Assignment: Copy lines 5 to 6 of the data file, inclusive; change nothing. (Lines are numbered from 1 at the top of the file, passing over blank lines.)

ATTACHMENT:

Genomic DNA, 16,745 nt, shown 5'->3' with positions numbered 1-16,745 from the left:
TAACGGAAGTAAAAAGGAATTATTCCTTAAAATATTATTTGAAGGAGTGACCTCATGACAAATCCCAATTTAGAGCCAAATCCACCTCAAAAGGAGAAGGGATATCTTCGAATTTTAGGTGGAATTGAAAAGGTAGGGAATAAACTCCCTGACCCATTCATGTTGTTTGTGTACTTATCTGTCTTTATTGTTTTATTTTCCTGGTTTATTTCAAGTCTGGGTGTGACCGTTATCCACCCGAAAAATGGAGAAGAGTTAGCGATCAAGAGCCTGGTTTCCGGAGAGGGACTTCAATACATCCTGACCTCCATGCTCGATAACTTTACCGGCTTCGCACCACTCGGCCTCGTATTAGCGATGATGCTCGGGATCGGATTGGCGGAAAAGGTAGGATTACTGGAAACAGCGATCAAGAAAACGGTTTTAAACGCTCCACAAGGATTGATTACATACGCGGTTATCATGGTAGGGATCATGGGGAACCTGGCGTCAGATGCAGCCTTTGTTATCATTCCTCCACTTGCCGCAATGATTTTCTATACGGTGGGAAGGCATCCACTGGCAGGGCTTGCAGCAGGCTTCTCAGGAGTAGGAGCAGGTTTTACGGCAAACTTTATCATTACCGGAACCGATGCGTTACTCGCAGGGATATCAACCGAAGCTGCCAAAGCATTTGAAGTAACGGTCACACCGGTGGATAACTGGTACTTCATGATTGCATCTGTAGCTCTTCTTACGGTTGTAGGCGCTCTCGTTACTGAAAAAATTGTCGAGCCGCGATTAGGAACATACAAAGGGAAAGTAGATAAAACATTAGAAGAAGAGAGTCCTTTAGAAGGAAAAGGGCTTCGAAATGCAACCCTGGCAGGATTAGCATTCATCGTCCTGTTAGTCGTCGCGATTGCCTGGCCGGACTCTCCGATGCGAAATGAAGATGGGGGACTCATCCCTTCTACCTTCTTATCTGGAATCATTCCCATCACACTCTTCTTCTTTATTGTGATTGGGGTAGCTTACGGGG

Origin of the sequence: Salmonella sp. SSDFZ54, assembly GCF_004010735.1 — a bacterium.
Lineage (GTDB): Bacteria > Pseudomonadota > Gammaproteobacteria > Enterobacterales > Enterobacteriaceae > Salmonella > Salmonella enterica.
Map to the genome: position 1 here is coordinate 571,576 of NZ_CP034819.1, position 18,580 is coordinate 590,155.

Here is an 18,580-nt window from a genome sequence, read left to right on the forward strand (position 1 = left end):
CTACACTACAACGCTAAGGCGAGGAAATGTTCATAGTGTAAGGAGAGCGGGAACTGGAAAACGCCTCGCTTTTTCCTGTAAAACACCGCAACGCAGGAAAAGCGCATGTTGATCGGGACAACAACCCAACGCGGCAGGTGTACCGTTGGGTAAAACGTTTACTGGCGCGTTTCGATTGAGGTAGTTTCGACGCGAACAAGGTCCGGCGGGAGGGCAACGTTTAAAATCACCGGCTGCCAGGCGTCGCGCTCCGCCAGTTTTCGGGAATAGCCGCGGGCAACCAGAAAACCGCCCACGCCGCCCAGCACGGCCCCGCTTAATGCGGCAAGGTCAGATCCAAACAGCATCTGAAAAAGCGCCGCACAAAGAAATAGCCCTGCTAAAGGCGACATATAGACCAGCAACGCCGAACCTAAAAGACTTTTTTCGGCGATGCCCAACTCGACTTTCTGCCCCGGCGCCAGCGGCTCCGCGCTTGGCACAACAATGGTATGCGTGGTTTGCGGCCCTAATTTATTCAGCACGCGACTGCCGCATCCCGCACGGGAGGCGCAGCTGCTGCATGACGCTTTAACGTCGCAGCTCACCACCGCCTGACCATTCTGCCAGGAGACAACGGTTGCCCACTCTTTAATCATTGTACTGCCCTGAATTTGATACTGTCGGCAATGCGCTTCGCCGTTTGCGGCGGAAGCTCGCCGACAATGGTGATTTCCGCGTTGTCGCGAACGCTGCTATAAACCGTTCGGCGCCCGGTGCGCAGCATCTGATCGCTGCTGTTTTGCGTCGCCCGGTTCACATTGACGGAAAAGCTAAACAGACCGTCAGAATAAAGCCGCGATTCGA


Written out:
Map to the genome: position 1 here is coordinate 571,576 of NZ_CP034819.1, position 18,580 is coordinate 590,155.

Here is an 18,580-nt window from a genome sequence, read left to right on the forward strand (position 1 = left end):